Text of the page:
The National Curriculum: What is the point?

A VPN is an essential component of IT security, whether you’re just starting a business or are already up and running. Most business interactions and transactions happen online and VPN

I am going to ask what may be a daft question, but what is the point of England’s National Curriculum? Maybe someone with some detailed knowledge of education can assist me, but it seems to have been rendered obsolete by the Government’s ever changing education policies.

National Curriculum, education, teaching, learning
What this child learns and her levels of attainment will depend on what kind of school she attends and where in the UK she studies so why bother with the National Curriculum?

You’re probably aware of this, but for those who don’t have school-aged children, the curriculum effectively dictates the programme of study for subjects such as English, mathematics, science, geography, history and so on. Just as importantly, it outlines what the levels of attainment should be. 

In theory, a child could attend a school in Newcastle and learn broadly the same subjects to the same level as someone attending a school in Penzance. It all seems to make common sense. The theory sounds great, but the reality is very different.

I was chatting to a dad of two young boys about this subject the other day and we had exactly the same thoughts. The way England’s education system presently operates, the National Curriculum is utterly pointless as so few schools follow it.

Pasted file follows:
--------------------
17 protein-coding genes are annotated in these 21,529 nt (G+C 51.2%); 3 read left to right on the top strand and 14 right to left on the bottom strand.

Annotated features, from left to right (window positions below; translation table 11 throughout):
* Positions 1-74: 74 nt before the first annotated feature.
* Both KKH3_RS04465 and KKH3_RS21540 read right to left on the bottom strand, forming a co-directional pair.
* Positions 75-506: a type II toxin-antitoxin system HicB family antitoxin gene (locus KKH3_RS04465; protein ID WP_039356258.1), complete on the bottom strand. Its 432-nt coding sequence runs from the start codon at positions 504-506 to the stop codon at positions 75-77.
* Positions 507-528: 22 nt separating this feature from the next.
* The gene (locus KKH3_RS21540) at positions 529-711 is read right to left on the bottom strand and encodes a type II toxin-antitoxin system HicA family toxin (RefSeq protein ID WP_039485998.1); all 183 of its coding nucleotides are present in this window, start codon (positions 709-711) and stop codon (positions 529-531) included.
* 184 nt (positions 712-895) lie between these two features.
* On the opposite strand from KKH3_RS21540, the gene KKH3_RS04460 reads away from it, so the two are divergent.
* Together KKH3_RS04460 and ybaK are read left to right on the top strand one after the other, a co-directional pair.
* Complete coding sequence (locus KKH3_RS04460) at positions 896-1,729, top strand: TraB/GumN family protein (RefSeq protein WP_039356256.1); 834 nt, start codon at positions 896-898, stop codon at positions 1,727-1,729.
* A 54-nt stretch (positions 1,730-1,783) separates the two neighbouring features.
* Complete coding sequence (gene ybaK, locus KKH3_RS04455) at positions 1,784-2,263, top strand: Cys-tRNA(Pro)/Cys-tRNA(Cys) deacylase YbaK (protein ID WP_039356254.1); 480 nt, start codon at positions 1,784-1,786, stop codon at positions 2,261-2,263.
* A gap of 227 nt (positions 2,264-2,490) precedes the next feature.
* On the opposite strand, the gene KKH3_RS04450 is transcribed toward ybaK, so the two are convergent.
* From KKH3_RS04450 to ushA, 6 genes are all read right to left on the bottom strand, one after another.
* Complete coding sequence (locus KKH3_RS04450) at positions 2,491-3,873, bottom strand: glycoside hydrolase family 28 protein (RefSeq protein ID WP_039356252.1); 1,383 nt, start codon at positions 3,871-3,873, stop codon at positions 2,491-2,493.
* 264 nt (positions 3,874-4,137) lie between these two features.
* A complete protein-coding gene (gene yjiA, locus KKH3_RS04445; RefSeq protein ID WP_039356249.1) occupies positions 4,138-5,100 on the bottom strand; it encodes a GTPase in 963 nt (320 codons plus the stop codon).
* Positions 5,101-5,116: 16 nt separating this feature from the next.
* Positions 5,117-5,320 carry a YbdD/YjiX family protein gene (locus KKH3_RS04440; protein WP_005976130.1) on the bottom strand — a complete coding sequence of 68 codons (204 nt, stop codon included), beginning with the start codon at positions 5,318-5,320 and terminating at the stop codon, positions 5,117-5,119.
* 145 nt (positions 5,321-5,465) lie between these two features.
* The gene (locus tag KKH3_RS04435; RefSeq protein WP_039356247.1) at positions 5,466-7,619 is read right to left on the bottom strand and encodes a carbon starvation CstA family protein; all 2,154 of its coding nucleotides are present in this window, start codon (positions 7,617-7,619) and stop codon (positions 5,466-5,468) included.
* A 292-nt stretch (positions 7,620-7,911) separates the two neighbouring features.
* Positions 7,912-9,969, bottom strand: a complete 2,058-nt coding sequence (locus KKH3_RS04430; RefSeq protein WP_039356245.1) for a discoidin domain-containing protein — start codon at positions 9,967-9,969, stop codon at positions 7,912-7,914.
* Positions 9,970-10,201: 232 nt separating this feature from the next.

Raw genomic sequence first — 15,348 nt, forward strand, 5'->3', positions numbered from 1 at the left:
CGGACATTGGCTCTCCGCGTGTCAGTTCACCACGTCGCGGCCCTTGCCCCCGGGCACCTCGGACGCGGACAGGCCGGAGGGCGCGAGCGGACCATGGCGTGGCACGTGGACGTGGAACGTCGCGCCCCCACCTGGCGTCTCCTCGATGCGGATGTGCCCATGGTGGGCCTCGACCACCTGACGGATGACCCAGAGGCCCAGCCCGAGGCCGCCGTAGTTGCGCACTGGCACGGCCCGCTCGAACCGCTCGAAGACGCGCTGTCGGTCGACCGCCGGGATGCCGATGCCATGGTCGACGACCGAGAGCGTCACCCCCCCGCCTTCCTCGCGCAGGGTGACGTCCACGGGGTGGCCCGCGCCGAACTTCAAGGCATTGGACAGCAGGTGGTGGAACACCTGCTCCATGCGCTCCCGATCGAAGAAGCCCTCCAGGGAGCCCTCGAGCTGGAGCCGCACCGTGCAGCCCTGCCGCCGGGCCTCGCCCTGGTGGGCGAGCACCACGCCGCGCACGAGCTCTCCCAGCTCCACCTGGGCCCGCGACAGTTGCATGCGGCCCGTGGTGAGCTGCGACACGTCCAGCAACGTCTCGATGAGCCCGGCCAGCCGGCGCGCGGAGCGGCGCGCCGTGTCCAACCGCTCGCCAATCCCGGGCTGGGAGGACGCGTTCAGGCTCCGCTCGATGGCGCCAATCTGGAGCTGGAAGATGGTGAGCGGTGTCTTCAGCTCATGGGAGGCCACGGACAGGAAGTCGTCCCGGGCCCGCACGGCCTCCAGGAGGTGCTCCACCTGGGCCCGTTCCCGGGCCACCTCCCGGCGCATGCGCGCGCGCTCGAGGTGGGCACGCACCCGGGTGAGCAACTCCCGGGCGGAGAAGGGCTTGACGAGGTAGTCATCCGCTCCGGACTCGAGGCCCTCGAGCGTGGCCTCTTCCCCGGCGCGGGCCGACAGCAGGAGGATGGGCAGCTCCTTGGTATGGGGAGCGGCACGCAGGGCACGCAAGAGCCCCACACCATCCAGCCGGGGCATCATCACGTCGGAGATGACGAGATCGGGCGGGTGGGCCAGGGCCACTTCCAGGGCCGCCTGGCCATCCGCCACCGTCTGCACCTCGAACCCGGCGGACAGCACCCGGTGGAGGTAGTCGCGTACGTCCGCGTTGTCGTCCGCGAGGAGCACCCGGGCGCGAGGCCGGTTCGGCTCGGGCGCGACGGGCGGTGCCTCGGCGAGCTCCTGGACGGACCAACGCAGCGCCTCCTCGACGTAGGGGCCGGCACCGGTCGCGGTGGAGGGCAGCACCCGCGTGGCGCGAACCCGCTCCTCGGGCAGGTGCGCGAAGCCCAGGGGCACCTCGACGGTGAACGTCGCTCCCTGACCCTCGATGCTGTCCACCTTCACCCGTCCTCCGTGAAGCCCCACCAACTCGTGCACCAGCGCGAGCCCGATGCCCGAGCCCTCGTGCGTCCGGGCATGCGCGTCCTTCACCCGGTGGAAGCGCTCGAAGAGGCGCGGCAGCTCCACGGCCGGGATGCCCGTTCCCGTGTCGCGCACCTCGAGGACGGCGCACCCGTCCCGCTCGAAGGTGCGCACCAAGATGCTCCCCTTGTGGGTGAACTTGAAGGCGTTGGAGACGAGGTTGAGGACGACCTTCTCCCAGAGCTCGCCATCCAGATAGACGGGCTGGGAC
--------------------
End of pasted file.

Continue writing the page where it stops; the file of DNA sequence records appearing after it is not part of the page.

Independent, fee paying schools have never had to adhere to the National Curriculum. No surprises there, but increasing numbers of schools in England are being given a get out clause. I’m basically talking about academies which are simply under an obligation to teach English, maths and religious studies.

This isn’t some kind of policy idea you hear of in Westminster and Whitehall that hits the provinces with a gentle slap a few years later. If I look around my local area, many of the schools have already been turned into academies, sometimes in controversial circumstances and almost always in the face of fierce opposition from parents.

In addition to academies, free schools and some faith schools are under no obligation to follow the National Curriculum. It is a very odd situation.

One further point: the name has always been daft as Scotland, Wales and Northern Ireland have their own education systems and follow their own curricula. For England to claim it has a National Curriculum is inaccurate and, all things considered, more than a little arrogant as England is one small part of a larger nation state. A more accurate name would be the English School Curriculum That Doesn’t Apply to Independent Schools, Academies, Free Schools and Some Faith Schools.

I have no issue with the National Curriculum being done away with, so long as there is something coherent in place to replace it. As the system presently stands, a child moving from that imaginary school in Newcastle to the one in Penzance might find there are few similarities between the education taught at the two, save for a vague promise English, maths and religious studies must be taught.

It strikes me the system is in need of desperate reform. Reform of education? Oh, hang on a minute…..

2 thoughts on “The National Curriculum: What is the point?”

  1. David Shaul - DadvWorld

    John, the education system is so far behind and in need of such a revamp, it’s part of the reason we home educate. Something that’s been largely the same for 150 years desperately needs looking at. The world is changing at such a fast rate yet our system remains the same. Great post:)

    1. I think there are pros and cons ot any education system. If, however, there isn’t some form of standardised curriculum then surely it is all a bit pointless? Teach what you like and sit whatever exams you wish!

Leave a Comment

Your email address will not be published.

This site uses Akismet to reduce spam. Learn how your comment data is processed.

Scroll to Top